I've said all that to say this: I have spent two, count them, TWO days gutting chickens. Maybe I can do it because it doesn't happen in my kitchen, but at my friend's farm. She has a tent set up, and tables, and things, all under a tree by her barn. Her kiddos chase the chickens and put them in crates. Her husband sticks them in funnels and slits their necks. Then he dunks them in boiling water- dunk dunk dunk, and sticks them in the Whiz-Bang-Chicken plucker. (The Whiz-Bang-Chicken plucker is a tub with little rubber fingers, and the bottom whirls around and the chickens get plucked by all the little fingers.) He puts them in a bucket of water to wait for us to gut them. We gut 'em and put them in a bucket of water to rinse off and cool. After they've cooled a bit, we put them in ice water to chill. Then we put some guts (livers, heart, neck) back into the chicken and bag it. Then the kids put them in the fridge/freezer.

My friend is the fastest- she can do 5 chickens in 15 minutes. I haven't timed myself yet, but I think I might could do 2. Someone else was helping and she could do 3. It's tricky, because chickens are made with their parts remarkably well attached. You start with the feets. This part is easy. You can't do it wrong, the anatomy is simple, and it goes quick. Then you cut off the head. Also easy. Then you find the trachea and the esophagus and unattatch all the layers of fascia. This is where it starts to get trickier, because nothing is color coded. The esophagus doesn't look that much different from the fascia or the skin. I'm also never too sure, once I find it, how far to carry on with the separating. I usually stop when I get to the crop, which also looks just like everything else, but has the advantage of being an enormously stretchy little bag, which noting else up there is.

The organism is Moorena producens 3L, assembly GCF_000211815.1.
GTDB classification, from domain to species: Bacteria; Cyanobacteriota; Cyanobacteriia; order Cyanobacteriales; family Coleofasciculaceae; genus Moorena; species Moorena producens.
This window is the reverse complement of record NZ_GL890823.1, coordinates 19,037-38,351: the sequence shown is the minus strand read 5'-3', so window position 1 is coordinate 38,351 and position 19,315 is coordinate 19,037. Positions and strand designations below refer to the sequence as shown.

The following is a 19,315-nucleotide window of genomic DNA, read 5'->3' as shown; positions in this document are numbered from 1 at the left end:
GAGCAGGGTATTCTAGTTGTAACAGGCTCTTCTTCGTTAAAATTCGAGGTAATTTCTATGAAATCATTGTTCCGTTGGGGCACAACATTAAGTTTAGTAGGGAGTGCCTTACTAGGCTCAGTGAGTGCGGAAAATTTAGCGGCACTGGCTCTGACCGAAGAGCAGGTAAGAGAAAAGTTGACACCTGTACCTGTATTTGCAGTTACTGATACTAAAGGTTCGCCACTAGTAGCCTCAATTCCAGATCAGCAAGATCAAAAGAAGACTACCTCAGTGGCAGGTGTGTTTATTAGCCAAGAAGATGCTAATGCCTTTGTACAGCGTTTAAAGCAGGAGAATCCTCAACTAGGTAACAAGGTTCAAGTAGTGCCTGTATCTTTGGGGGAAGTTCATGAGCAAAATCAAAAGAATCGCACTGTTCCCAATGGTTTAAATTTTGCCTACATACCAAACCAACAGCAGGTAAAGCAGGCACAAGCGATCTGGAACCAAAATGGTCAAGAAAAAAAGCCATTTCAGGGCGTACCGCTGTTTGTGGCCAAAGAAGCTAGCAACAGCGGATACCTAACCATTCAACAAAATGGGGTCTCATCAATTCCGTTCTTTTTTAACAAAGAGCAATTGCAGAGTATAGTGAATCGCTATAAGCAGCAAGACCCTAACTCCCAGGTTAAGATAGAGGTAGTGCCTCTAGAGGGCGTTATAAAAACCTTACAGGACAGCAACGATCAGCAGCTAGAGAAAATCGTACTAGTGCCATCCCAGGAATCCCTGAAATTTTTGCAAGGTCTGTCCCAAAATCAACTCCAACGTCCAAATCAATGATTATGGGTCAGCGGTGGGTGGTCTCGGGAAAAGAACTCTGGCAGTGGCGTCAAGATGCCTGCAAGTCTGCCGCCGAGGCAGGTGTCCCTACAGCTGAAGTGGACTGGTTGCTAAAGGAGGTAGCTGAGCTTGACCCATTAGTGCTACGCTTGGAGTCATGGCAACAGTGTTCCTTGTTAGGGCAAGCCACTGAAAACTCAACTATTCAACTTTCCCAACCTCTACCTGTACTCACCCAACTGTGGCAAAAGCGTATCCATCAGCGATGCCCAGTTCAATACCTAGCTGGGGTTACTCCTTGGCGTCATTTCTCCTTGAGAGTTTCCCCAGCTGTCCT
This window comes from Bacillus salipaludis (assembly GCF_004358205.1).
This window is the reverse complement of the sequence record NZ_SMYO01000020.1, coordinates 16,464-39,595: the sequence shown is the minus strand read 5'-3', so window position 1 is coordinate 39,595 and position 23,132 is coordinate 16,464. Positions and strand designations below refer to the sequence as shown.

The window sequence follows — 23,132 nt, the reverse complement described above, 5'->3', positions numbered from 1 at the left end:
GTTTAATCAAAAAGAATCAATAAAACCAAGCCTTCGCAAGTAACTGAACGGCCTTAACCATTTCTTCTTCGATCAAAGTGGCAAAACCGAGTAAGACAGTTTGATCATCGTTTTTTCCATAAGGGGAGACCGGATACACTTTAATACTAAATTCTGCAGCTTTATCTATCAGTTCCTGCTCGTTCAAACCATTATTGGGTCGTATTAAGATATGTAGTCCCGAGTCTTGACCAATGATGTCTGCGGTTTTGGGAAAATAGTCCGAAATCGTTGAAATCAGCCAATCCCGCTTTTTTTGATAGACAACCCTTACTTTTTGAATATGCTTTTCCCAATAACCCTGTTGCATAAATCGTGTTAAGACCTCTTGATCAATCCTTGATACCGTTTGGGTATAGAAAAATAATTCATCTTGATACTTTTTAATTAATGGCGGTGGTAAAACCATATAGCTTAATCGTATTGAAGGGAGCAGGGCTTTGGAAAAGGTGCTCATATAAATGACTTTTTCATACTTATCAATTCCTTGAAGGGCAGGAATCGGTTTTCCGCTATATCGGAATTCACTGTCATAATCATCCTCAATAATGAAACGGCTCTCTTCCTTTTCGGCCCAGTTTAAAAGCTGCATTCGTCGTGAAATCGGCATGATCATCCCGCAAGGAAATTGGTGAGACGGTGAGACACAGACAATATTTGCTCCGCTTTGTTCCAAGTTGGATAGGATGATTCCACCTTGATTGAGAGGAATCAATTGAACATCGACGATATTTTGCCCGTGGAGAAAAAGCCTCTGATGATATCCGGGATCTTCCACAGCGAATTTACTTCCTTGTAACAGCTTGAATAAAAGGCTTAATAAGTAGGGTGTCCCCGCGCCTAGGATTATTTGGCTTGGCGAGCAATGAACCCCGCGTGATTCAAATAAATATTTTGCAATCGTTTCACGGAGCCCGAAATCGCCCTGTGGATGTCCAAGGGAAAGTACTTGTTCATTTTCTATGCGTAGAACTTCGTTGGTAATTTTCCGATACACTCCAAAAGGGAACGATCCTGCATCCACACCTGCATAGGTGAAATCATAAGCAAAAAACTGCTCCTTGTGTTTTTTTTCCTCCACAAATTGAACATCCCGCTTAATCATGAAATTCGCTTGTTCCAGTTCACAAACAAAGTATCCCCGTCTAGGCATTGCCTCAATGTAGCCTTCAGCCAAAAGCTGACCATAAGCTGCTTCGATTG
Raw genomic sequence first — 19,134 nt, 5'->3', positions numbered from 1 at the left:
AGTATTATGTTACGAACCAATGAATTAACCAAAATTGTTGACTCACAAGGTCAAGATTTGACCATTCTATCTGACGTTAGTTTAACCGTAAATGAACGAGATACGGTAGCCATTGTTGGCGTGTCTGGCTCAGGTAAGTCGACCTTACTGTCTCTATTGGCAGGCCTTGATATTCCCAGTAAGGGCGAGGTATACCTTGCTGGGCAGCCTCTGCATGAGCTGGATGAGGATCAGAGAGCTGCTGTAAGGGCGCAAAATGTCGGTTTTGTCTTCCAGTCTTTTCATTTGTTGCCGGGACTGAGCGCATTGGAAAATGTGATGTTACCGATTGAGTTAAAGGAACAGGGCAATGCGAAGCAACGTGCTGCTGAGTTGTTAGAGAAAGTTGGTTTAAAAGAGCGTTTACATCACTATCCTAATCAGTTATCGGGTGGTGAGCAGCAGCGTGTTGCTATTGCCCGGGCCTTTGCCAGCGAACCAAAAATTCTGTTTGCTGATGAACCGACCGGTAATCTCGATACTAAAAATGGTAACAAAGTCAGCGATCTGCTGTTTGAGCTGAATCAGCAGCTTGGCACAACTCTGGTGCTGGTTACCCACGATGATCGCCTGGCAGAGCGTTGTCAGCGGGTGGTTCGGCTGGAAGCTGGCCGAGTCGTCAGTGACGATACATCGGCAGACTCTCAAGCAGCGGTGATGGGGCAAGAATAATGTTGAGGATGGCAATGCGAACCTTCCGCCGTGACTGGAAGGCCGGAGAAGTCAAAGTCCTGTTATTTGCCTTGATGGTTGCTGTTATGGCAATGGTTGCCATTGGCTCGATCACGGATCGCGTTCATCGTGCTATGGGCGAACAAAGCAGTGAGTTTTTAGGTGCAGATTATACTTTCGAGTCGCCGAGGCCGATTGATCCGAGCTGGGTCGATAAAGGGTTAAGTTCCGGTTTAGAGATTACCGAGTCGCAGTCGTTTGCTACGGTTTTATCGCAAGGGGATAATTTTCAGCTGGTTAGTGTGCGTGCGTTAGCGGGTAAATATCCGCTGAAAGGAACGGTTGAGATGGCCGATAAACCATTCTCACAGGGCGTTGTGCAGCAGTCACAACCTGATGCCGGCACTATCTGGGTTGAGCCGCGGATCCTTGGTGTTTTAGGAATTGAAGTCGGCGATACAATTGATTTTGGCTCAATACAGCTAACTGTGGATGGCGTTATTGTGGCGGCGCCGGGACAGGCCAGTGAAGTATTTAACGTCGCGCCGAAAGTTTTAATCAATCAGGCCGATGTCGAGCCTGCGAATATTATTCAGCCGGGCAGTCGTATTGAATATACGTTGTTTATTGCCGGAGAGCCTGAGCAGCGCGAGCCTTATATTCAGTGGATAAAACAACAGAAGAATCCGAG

At this point you turn the bird around and start on its butt. You pinch the knucker hole closed and cut very, very carefully around it. The goal it to cut knucker out without slicing into the poop chute, which is as easy to slice through as wet paper. Once you manage that, you just pull the intestines out and let them hang into the slop bucket. Then you stick your hand right in the bird. It's warm. It isn't bloody. You feel for the gizzard, which is hard and on the top right in there. You wrap your fingers around that and give it a good yank. This pulls most everything else loose enough that it can come out the bird, but this is where us amateurs are slow and my friend is fast. Some of us like to loosen everything up in there and pull it all out at once with a great slurpy noise. This is a trick. It is also slow. I tend to gently caress the liver and worm it out, hoping I don't break the gall bladder on the way. After that I can just grab whatever's in there and pull. If you've been successful the bird now looks as empty as the one you get in the store. You can see daylight through it. It's lovely.